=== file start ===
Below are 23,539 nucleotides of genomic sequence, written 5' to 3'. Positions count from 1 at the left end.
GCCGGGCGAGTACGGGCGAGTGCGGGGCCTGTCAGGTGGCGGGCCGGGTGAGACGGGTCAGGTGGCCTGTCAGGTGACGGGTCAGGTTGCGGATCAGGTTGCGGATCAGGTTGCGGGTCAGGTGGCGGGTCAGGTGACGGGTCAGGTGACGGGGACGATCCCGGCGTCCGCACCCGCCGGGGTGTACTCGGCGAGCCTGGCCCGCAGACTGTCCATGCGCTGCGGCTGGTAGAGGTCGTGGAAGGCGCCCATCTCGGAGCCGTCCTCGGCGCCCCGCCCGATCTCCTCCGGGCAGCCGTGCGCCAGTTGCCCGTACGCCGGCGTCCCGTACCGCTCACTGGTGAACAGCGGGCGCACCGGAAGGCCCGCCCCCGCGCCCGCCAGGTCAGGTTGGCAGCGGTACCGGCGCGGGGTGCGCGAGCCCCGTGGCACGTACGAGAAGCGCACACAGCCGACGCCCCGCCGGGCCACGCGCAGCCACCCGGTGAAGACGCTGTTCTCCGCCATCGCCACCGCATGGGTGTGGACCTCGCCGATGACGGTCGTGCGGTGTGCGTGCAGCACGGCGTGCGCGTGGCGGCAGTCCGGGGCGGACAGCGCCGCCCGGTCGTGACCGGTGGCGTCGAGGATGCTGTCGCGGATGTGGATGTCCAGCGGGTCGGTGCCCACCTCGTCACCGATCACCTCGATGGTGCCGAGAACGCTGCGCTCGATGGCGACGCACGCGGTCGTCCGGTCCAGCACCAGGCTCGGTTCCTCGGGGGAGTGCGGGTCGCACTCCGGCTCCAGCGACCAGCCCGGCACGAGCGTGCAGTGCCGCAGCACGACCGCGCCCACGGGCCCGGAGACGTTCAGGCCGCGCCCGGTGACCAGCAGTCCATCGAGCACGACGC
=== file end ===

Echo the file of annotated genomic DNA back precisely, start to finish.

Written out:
Below are 23,539 nucleotides of genomic sequence, written 5' to 3'. Positions count from 1 at the left end.
GCCGGGCGAGTACGGGCGAGTGCGGGGCCTGTCAGGTGGCGGGCCGGGTGAGACGGGTCAGGTGGCCTGTCAGGTGACGGGTCAGGTTGCGGATCAGGTTGCGGATCAGGTTGCGGGTCAGGTGGCGGGTCAGGTGACGGGTCAGGTGACGGGGACGATCCCGGCGTCCGCACCCGCCGGGGTGTACTCGGCGAGCCTGGCCCGCAGACTGTCCATGCGCTGCGGCTGGTAGAGGTCGTGGAAGGCGCCCATCTCGGAGCCGTCCTCGGCGCCCCGCCCGATCTCCTCCGGGCAGCCGTGCGCCAGTTGCCCGTACGCCGGCGTCCCGTACCGCTCACTGGTGAACAGCGGGCGCACCGGAAGGCCCGCCCCCGCGCCCGCCAGGTCAGGTTGGCAGCGGTACCGGCGCGGGGTGCGCGAGCCCCGTGGCACGTACGAGAAGCGCACACAGCCGACGCCCCGCCGGGCCACGCGCAGCCACCCGGTGAAGACGCTGTTCTCCGCCATCGCCACCGCATGGGTGTGGACCTCGCCGATGACGGTCGTGCGGTGTGCGTGCAGCACGGCGTGCGCGTGGCGGCAGTCCGGGGCGGACAGCGCCGCCCGGTCGTGACCGGTGGCGTCGAGGATGCTGTCGCGGATGTGGATGTCCAGCGGGTCGGTGCCCACCTCGTCACCGATCACCTCGATGGTGCCGAGAACGCTGCGCTCGATGGCGACGCACGCGGTCGTCCGGTCCAGCACCAGGCTCGGTTCCTCGGGGGAGTGCGGGTCGCACTCCGGCTCCAGCGACCAGCCCGGCACGAGCGTGCAGTGCCGCAGCACGACCGCGCCCACGGGCCCGGAGACGTTCAGGCCGCGCCCGGTGACCAGCAGTCCATCGAGCACGACGC